Satanic Temple Intervening in Lawsuit Against AR Ten Commandments Monument

Yesterday U.S. District Judge Kristine Baker allowed the Satanic Temple to intervene in a lawsuit over the state’s monument of the Ten Commandments on the Arkansas Capitol lawn.

In 2015 the Arkansas Legislature authorized the privately funded Ten Commandments monument that is identical to a monument the U.S. Supreme Court ruled constitutional in Texas a few years ago.

However, last June the American Humanist Association and the Freedom From Religion Foundation filed a lawsuit against the state to have the monument removed. Now the Satanic Temple will be part of that lawsuit as well.

Both the Satanic Temple and the Freedom From Religion Foundation have made headlines recently over their efforts to oppose Christmas celebrations and displays.

In Ohio the Freedom From Religion Foundation successfully bullied a town into removing a Ten Commandments monument and a Nativity scene from public property.

In the Illinois capitol rotunda the Satanic Temple installed a temporary “Snaketivity” display that features a human hand holding an apple with a snake coiled around it. Beneath the statue read the words, “Knowledge Is The Greatest Gift.”

As we have said before, city, county, and state officials are free to celebrate Christmas. Courts also have ruled that the government can recognize the significant impact of the Ten Commandments down through the years.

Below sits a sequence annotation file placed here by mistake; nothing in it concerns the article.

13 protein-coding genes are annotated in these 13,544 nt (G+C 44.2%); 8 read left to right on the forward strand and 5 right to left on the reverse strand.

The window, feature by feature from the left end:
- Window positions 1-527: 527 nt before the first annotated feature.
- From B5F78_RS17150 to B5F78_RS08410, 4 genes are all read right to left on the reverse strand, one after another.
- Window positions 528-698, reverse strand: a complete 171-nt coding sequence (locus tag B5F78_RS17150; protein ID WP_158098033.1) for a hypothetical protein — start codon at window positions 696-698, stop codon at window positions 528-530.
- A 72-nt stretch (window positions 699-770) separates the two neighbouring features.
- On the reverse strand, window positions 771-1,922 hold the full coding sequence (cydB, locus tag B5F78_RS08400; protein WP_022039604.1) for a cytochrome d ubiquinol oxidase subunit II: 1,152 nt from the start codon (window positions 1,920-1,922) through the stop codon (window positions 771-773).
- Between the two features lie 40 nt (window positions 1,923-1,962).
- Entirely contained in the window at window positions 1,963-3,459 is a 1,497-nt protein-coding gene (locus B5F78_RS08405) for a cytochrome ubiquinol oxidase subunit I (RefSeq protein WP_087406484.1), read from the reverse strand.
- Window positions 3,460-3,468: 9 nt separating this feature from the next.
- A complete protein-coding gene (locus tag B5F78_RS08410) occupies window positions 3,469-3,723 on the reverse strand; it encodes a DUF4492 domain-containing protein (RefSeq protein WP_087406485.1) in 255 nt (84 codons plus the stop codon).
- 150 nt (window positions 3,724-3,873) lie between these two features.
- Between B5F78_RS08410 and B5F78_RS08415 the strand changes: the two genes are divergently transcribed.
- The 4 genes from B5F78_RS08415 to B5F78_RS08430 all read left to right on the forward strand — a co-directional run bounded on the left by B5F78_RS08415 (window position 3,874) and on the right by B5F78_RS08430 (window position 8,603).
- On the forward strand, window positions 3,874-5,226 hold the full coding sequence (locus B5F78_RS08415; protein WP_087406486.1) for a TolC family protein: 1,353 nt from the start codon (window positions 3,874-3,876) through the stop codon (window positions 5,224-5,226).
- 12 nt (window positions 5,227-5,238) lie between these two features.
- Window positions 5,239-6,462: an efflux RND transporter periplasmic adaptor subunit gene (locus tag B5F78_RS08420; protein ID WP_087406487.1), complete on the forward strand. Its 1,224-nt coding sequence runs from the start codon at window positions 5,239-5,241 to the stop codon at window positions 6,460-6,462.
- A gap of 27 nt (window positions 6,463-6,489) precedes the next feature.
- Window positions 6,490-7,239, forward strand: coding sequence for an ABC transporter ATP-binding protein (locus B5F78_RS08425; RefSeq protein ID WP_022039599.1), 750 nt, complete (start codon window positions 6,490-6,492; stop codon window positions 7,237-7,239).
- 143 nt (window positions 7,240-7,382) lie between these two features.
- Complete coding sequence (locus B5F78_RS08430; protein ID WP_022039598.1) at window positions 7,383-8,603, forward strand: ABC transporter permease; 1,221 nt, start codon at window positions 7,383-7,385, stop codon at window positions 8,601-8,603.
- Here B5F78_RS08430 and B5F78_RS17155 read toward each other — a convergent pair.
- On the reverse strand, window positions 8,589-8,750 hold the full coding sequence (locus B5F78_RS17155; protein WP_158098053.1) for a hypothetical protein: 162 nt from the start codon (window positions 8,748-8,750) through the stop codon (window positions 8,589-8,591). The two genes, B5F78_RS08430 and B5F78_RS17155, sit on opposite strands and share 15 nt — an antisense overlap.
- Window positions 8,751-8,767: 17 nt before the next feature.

We need to understand and appreciate the significance of the Ten Commandments — including their impact on our system government and their relevance to us still today. Unfortunately some groups seem determined to erase anything that acknowledges that significance from the public sphere.

Satanic Temple Plans to Sue Arkansas

The Associated Press reports the Satanic Temple plans to join the ACLU in a lawsuit against the State of Arkansas over the new monument of the Ten Commandments on the Capitol lawn.

Arkansas unveiled the privately-funded Ten Commandments monument at a brief dedication ceremony yesterday.

The monument is identical to one the U.S. Supreme Court ruled constitutional in Texas in 2005.

You may recall the Satanic Temple threatened to put a satanic monument on the Capitol grounds a few years ago if Arkansas placed a Ten Commandments monument on the property; however, that effort never went anywhere in part because monuments require legislative approval. Arkansas is not obligated to put a statue of Satan alongside its monument of the Ten Commandments.

It’s worth mentioning that the monument installed yesterday actually is a replacement of one that was destroyed last year. You may recall a man plowed a car into the initial Ten Commandments monument less than 24 hours after it was placed on the Capitol lawn.

The ACLU and others who oppose the Ten Commandments monument were swift to issue public statements denouncing the destruction of that monument with a car, but they seem more than eager to try to destroy it with a lawsuit.